“Even if the developer itself fails, a new owner will be found at a price that will make the project viable. Indeed, that is exactly what happened during the recession with Greenbridge (a condo project, but analogous to apartments for this purpose). The original owners lost their investment, but the new owners profitably sold the remaining units at much lower prices.”

“When government intervenes in the process of anticipating needs and efficiently allocating capital to meet them, bad results follow. One only has to look at the economic disorder inflicted when the market was superseded by the Soviet Union’s Gosplan or the Venezuelan Planning Ministry to understand that.”

The Real Deal on New York. “Fort Greene’s sudden logjam of luxury rentals could cut into profits for some of the borough’s top rental developers, ending a price run that’s lasted years. More than a decade after the neighborhood’s rezoning, there are 23 new residential buildings being built (or newly completed) along a 10-block stretch. Together, the buildings will add more than 7,500 apartments, according to the New York Times. Already, landlords are offering concessions to fill their buildings.”

“The amount of apartments is poised to depress prices — or at least put an end to the run-up in prices in recent years, some real estate players think. ‘The market is saturated,’ said Sofia Estevez, executive vice president at TF Cornerstone TRData LogoTINY, which is developing a 714-unit rental at 33 Bond Street.”

The Missoulian on Montana. “A lack of housing options in Missoula is driving up prices here like never before, and that trend has wide implications for the economy. Patrick Barkey, the chief economist at the University of Montana’s Bureau of Business and Economic Research said it’s hard to untangle whether high housing prices create a strong economy or if they are often just a side effect of strong economy. ”

“Barkey said there are two main reasons that ‘lurk in the background’ and aren’t brought up very often. ‘The first is that we have a whole alphabet soup of primarily federal programs to help people buy houses,’ he said. ‘Everything from the Federal Housing Authority loans to Frannie Mae and Freddie Mac. You have to travel to other countries to appreciate how different it is here.’”

“Because lots of people are able to qualify for loans, they are able to buy houses and thus the inventory decreases. ‘When you have a restricted supply like we do in Missoula, it pushes up prices,’ he said. ‘People can get 30-year loans and it tends to show up in price growth.’”

“Barkey said he’s not the only person who has pointed out that housing policy in many cities has failed. ‘Basically, what affordable housing policies in communities across the country do is try to subsidize house purchases for people who can’t afford market prices,’ he said. ‘At least in my opinion, those policies are doomed to failure. Market prices are the problem.’”

“‘Something tells me we’ll be talking about this 10 years from now,’ said Barkey. He said that because the economies in some of the least affordable places in the nation – San Francisco and New York, for example – are doing extremely well, people are often tempted to conclude that higher housing prices equal a better economy.”

The Naples Daily News in Florida. “After a long recessionary dry spell, a flood of new homes inundated the Southwest Florida housing market over the past six years. Now the question becomes: Is this flood about to recede? ‘The new home market in Lee and Collier County has softened along with the rest of the residential market,’ said Mike Timmerman, a Naples-based economic adviser to builders. ‘The supply has increased, and demand has slowed, which is putting pressure on pricing.’”

“Timmerman said he considers the temperature of the current housing market cool and adds ‘the sales pace of new residential communities has slowed over the past 18 months, especially those communities which have similar product and pricing strategies.’”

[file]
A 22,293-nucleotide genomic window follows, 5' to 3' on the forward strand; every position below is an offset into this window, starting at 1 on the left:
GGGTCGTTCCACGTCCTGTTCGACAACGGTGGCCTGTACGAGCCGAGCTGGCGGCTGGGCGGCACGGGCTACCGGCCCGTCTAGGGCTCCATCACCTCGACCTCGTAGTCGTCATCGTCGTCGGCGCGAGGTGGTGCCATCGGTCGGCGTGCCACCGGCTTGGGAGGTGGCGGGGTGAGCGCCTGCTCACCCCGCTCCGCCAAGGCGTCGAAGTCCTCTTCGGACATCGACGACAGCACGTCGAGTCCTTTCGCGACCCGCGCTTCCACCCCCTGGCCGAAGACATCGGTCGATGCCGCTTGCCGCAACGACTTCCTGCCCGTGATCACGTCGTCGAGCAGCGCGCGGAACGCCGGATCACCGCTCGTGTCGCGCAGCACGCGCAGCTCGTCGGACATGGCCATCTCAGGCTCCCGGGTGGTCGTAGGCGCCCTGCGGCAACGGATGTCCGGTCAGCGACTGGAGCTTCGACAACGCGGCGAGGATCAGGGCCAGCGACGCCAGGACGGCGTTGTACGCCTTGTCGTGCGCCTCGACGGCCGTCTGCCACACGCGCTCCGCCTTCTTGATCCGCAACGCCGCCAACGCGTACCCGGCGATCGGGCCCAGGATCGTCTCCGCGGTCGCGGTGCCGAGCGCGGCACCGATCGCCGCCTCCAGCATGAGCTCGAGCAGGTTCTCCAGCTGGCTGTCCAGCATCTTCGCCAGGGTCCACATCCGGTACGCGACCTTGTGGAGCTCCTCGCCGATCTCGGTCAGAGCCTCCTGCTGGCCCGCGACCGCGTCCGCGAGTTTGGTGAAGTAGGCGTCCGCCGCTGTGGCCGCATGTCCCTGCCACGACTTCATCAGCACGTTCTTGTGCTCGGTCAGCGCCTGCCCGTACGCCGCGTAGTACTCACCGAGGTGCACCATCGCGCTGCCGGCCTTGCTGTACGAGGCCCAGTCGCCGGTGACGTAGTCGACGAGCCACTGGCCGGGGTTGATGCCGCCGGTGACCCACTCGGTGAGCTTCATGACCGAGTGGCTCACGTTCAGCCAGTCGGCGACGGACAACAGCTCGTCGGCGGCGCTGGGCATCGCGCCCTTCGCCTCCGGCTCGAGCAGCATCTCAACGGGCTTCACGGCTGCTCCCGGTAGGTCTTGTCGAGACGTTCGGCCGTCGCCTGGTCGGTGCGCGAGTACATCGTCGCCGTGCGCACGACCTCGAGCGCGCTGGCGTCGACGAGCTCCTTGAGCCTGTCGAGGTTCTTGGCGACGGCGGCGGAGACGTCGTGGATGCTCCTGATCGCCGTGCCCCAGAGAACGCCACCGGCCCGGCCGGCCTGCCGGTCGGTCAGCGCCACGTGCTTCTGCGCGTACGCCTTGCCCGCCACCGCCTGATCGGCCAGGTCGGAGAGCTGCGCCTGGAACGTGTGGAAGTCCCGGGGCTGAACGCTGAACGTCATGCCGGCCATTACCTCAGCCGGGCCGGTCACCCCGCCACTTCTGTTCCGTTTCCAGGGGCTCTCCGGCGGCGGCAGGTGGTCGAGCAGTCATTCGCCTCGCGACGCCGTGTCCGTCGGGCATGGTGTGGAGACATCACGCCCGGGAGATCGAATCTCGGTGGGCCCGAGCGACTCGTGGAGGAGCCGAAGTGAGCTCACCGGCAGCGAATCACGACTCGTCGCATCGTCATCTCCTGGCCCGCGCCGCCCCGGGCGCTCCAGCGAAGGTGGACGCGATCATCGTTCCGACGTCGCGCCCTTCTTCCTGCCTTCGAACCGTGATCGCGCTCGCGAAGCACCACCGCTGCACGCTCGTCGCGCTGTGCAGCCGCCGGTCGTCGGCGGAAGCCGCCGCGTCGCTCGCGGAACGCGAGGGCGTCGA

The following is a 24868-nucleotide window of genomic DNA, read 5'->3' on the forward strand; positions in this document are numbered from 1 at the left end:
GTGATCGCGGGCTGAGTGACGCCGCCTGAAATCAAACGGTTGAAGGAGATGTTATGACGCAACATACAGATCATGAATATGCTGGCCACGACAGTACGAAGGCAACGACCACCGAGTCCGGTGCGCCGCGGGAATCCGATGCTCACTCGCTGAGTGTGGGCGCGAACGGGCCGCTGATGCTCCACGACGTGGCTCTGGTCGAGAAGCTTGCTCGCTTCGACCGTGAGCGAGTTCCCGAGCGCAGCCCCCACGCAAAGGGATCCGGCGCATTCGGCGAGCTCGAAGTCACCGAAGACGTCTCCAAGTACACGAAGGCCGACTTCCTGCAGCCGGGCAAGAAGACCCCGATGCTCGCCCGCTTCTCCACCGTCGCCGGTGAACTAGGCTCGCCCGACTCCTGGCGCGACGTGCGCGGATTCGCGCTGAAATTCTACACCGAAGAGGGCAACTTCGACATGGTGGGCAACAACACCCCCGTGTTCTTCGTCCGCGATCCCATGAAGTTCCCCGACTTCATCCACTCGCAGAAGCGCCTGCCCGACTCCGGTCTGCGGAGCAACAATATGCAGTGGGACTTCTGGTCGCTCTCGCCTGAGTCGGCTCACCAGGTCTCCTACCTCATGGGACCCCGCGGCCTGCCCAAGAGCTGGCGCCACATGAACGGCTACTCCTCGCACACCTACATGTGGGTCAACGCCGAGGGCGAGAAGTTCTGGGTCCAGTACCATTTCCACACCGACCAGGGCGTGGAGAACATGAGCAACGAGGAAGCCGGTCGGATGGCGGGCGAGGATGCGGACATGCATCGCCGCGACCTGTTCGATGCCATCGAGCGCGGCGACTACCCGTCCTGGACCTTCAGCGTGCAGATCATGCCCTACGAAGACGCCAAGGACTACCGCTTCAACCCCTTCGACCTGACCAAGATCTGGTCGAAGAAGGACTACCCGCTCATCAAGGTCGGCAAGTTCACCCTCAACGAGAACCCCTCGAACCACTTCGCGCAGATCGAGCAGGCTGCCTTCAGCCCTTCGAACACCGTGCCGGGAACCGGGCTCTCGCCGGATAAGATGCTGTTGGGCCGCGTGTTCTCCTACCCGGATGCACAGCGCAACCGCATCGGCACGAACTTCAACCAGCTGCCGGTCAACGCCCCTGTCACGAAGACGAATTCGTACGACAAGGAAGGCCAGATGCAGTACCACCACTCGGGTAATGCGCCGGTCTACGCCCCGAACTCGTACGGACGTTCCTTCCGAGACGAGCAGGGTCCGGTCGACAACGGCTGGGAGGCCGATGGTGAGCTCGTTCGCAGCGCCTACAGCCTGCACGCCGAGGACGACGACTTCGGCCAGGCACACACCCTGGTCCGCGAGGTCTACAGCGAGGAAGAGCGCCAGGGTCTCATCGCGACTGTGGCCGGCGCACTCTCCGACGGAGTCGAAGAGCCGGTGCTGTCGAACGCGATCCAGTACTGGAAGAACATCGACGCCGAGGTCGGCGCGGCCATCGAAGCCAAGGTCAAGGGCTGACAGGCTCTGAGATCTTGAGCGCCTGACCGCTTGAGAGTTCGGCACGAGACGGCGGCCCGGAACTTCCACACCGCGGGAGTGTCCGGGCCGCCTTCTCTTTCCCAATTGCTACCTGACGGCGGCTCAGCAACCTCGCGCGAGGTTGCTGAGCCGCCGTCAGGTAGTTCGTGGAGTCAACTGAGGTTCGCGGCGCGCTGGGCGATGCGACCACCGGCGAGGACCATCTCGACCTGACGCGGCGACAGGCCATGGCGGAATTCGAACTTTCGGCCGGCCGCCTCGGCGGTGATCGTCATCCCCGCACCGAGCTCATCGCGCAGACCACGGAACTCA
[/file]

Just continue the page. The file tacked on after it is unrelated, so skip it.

“And that’s dried up traffic in a way that’s got some in the industry like Bill Fox, division construction manager for Southwest Florida for Frontdoor Communities in Naples, a bit worried. Over the summer, traffic at his communities, which typically run in the $700,000 to $1 million range, has dropped to about 10 visitors a week from about 30 or 40 a week, he said. But the biggest reason for the market cool down, industry experts agree, is oversupply.”

“‘Builders got too exuberant and built too many houses,’ said David Cobb, southern regional director of the new home research group MetroStudy, at a meeting of the Collier Building Industry Association in Naples. Wrongly expecting a significant increase in demand that didn’t materialize, ‘builders got into a supply trap,’ he said, leaving them with too much inventory starting late last year — particularly in Collier County.”

“Cobb expects builders will eliminate excess supply soon by cutting back on building and offering buyers more deals and incentives. But even with incentives, it’s getting harder to get buyers to commit to a new home, said Patty Campbell, division president of GL Homes in Naples. That’s because the existing home market is becoming oversupplied, too. In July, overall existing home inventory rose 36 percent, to 4,801 units from 3,518 units a year earlier, while both closed and pending sales dropped by double-digits, the Naples Area Board of Realtors reported.”

“So while buyers would jump on a new home when the market was hot and supply tight, confident that they’d be able to sell their existing home quickly, now they’re not as sure that will happen. ‘They want to sell their old house before they buy a new one,’ Campbell said.”

“But for now buyers who are ready to commit are benefiting from the excess new home supply, said Rick Fioretti, president of NABOR. ‘In the early part of year you couldn’t get a builder to give you a dollar,’ he said. ‘Now there are incentives, and now they immediately come out to us for support.’ Buyers are typically nabbing around $10,000 to $15,000 in incentives that offset some of the price increases builders had been making when the market was hotter, he said.”

“And some, like Naples medical device distributor Joe Massaro, have done even better than that. Massaro, 54, had been looking for a new home for more than a year when he came across a two-bedroom home he liked at Greyhawk Golf Club of the Everglades. To entice him to buy the $455,000 home, the builder, Pulte Homes, offered him $12,000 off his mortgage costs, an upgrade to the Craftsman-style elevation he wanted, and about $5,000 off his lot costs, he said.”

“Massaro was thrilled. ‘I got an outstanding deal,’ he said. But he’s a little sorry he didn’t wait a little longer. ‘Now I hear they’re giving away free pools,’ he said.”